Our friends in the north

Newcastle Quayside (Tyne & Wear Museum Archives)
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If you enjoy The Crown, a show with an impressive scope, spanning decades and revealing insights to recent British history, then this is an alternative for you during lockdown. Our Friends in the North may not have had the same budget and gloss, but it is a powerful creation that focuses on ordinary people. A 1996 miniseries, covering the mid-60s to the mid-90s, it masterfully depicts the decay of one community as the North declines and Thatcherism painfully unfolds; a regional epic following four northern friends as they adapt to the shifting times and carve their own different paths. With nine episodes at 70 minutes each, the series explores the social transformation of Britain and how history can hinge on the choices made by ordinary people. Northern people.

The viewer follows four evolving lead actors at the start of four notable careers: Christopher Eccleston, Gina McKee, Daniel Craig and Mark Strong. They impress with their emotional range as they grow from teenagers through middle age. They are supported by a long cast of British and Northern character actors and you will recognise many a face.

Now on Britbox, this programme has rarely been rebroadcast despite its acclaim. It has a strong left-wing streak but depicts both the failings of the intellectual left and materialistic right. It accurately portrays the militancy, division and sleaze that seeped into politics as the post-war consensus broke down. The programme is damning of the whole political system, taking a scalpel into the country’s political organs that offers lessons for today.

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The (primarily) female nudity seems somewhat gratuitous and sexist for modern times, but can be skipped if necessary and doesn’t detract from the series’ underlying theme of female empowerment. Gina McGee’s Bafta-winning, portrayal of Mary elevates the series from an accomplished period piece to a classic. Mary is the ‘gem’ in this dark world, growing and adapting to the times but at a great personal cost. There are some distressing scenes, but you will be glad to keep watching as you experience Mary’s compelling journey. Her strength of character is forged by her compassion, and her hardship is the glue of the show.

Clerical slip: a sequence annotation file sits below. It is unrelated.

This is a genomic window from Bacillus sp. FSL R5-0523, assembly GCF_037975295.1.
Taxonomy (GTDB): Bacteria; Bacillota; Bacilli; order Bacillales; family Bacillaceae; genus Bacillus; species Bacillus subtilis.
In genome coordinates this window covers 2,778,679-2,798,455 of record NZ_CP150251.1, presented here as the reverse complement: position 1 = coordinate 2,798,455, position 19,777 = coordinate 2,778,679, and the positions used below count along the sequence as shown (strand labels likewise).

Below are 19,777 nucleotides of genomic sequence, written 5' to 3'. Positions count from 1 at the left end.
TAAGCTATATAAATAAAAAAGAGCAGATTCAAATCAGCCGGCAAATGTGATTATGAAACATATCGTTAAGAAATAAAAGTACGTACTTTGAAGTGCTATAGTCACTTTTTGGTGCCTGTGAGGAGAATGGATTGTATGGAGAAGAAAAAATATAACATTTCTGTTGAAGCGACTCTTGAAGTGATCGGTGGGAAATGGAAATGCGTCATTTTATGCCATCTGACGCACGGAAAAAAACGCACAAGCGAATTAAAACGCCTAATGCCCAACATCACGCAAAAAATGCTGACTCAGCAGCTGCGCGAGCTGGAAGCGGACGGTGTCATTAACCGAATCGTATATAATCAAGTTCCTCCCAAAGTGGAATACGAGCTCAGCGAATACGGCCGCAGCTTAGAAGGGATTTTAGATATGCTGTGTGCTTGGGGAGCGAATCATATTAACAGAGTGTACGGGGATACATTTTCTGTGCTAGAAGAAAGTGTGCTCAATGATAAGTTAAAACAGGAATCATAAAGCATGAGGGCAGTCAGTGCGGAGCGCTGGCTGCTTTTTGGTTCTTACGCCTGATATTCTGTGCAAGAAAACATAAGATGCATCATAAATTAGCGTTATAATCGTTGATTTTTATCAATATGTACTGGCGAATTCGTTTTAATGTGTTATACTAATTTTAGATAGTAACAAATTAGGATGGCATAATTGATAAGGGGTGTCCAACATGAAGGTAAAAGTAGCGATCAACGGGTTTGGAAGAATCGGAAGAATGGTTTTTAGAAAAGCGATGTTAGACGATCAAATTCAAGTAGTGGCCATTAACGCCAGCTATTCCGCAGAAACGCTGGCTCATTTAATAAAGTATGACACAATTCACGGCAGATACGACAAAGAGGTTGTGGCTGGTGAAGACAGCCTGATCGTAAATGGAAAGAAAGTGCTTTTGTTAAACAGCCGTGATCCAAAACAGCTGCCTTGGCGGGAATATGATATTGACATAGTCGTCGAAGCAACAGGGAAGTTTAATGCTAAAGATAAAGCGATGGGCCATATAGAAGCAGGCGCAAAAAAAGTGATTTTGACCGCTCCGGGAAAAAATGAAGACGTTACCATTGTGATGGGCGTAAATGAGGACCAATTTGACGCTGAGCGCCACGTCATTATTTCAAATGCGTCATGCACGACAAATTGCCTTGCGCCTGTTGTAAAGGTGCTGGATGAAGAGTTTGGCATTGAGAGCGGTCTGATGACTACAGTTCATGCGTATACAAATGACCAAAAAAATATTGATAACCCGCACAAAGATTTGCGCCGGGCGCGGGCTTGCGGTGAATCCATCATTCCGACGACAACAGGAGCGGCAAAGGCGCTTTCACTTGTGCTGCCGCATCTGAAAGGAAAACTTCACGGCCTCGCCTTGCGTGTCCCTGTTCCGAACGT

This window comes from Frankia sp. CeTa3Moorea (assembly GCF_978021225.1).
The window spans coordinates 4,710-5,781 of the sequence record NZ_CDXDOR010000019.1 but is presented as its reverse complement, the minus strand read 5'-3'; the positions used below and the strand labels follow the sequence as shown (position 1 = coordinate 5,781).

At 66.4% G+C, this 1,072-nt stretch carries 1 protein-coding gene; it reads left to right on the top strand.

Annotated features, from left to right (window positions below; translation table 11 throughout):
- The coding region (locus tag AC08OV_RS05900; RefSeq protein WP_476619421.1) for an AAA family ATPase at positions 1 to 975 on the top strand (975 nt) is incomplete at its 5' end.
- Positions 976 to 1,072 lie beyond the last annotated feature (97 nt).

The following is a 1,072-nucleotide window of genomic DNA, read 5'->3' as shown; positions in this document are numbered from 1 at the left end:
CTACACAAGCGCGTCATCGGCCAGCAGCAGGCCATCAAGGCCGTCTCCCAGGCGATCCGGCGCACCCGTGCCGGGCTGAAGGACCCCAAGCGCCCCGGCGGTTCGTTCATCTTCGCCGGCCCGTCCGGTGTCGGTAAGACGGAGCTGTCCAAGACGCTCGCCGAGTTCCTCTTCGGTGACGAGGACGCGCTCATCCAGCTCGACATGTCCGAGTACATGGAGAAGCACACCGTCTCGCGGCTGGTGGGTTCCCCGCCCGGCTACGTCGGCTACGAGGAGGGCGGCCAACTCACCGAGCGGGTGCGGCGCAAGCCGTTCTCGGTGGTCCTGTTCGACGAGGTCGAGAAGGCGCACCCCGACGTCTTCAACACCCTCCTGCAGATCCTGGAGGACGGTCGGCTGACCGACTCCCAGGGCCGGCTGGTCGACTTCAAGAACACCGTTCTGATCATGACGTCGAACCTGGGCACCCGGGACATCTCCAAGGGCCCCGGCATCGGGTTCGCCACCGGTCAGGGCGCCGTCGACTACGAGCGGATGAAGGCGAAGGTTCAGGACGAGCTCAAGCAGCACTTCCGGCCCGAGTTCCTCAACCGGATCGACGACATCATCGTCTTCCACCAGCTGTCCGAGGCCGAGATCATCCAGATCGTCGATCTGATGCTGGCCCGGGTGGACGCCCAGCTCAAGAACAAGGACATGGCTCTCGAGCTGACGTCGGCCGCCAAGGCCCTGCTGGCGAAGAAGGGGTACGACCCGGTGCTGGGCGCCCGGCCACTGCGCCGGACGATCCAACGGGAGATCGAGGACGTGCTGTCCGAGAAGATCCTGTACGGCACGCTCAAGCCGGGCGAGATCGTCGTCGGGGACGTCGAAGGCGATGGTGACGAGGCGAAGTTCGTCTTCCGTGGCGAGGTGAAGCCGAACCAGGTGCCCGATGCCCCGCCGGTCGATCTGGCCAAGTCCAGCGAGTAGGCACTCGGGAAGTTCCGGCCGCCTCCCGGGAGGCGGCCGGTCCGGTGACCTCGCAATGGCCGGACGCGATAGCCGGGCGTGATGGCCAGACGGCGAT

Over the length of the series, you will be thrilled with the unanticipated directions it takes, and moved by its sad, historical truths. There is an energy and tension throughout. This nineties gem is worth your time – and is something that my dad, and many others who watched it originally, will be eager to revisit. The perfect programme to spread out and savour when you have a few weeks spare…

This article was first published in Yorkshire Bylines on 12th May 2020

Other articles by Séamus O’Hanlon

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